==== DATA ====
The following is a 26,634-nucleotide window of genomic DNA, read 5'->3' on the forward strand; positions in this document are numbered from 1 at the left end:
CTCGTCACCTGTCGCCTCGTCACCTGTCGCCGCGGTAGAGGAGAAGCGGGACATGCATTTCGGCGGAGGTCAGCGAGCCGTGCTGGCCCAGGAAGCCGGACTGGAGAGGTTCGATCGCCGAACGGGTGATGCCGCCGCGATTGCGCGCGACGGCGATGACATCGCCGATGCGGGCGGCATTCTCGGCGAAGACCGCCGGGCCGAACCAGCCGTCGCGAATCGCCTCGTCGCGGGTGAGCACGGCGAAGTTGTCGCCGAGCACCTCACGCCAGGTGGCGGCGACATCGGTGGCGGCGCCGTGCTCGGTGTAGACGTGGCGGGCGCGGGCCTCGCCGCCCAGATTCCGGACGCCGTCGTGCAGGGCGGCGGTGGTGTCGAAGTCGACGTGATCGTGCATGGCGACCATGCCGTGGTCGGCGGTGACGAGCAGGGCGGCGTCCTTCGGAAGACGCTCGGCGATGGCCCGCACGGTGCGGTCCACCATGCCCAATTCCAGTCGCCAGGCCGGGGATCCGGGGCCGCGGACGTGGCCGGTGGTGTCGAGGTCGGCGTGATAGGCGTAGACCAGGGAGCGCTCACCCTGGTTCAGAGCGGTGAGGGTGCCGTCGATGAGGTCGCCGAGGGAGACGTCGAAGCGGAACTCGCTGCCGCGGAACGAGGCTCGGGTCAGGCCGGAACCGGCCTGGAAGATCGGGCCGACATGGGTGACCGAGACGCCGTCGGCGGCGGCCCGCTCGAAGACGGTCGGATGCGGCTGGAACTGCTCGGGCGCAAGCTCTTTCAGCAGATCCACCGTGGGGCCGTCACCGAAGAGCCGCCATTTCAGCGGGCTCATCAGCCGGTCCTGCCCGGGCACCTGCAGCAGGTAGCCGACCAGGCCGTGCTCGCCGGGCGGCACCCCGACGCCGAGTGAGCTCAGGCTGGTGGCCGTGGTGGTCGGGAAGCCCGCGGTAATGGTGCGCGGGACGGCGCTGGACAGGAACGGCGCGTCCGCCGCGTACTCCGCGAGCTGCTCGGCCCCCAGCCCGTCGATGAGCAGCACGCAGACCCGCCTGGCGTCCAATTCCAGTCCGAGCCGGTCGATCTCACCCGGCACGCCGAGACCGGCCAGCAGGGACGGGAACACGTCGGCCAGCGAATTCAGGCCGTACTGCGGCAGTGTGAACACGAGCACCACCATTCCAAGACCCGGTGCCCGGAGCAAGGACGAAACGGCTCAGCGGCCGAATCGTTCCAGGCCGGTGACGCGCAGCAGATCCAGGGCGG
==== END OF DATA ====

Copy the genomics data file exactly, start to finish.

The following is a 26,634-nucleotide window of genomic DNA, read 5'->3' on the forward strand; positions in this document are numbered from 1 at the left end:
CTCGTCACCTGTCGCCTCGTCACCTGTCGCCGCGGTAGAGGAGAAGCGGGACATGCATTTCGGCGGAGGTCAGCGAGCCGTGCTGGCCCAGGAAGCCGGACTGGAGAGGTTCGATCGCCGAACGGGTGATGCCGCCGCGATTGCGCGCGACGGCGATGACATCGCCGATGCGGGCGGCATTCTCGGCGAAGACCGCCGGGCCGAACCAGCCGTCGCGAATCGCCTCGTCGCGGGTGAGCACGGCGAAGTTGTCGCCGAGCACCTCACGCCAGGTGGCGGCGACATCGGTGGCGGCGCCGTGCTCGGTGTAGACGTGGCGGGCGCGGGCCTCGCCGCCCAGATTCCGGACGCCGTCGTGCAGGGCGGCGGTGGTGTCGAAGTCGACGTGATCGTGCATGGCGACCATGCCGTGGTCGGCGGTGACGAGCAGGGCGGCGTCCTTCGGAAGACGCTCGGCGATGGCCCGCACGGTGCGGTCCACCATGCCCAATTCCAGTCGCCAGGCCGGGGATCCGGGGCCGCGGACGTGGCCGGTGGTGTCGAGGTCGGCGTGATAGGCGTAGACCAGGGAGCGCTCACCCTGGTTCAGAGCGGTGAGGGTGCCGTCGATGAGGTCGCCGAGGGAGACGTCGAAGCGGAACTCGCTGCCGCGGAACGAGGCTCGGGTCAGGCCGGAACCGGCCTGGAAGATCGGGCCGACATGGGTGACCGAGACGCCGTCGGCGGCGGCCCGCTCGAAGACGGTCGGATGCGGCTGGAACTGCTCGGGCGCAAGCTCTTTCAGCAGATCCACCGTGGGGCCGTCACCGAAGAGCCGCCATTTCAGCGGGCTCATCAGCCGGTCCTGCCCGGGCACCTGCAGCAGGTAGCCGACCAGGCCGTGCTCGCCGGGCGGCACCCCGACGCCGAGTGAGCTCAGGCTGGTGGCCGTGGTGGTCGGGAAGCCCGCGGTAATGGTGCGCGGGACGGCGCTGGACAGGAACGGCGCGTCCGCCGCGTACTCCGCGAGCTGCTCGGCCCCCAGCCCGTCGATGAGCAGCACGCAGACCCGCCTGGCGTCCAATTCCAGTCCGAGCCGGTCGATCTCACCCGGCACGCCGAGACCGGCCAGCAGGGACGGGAACACGTCGGCCAGCGAATTCAGGCCGTACTGCGGCAGTGTGAACACGAGCACCACCATTCCAAGACCCGGTGCCCGGAGCAAGGACGAAACGGCTCAGCGGCCGAATCGTTCCAGGCCGGTGACGCGCAGCAGATCCAGGGCGG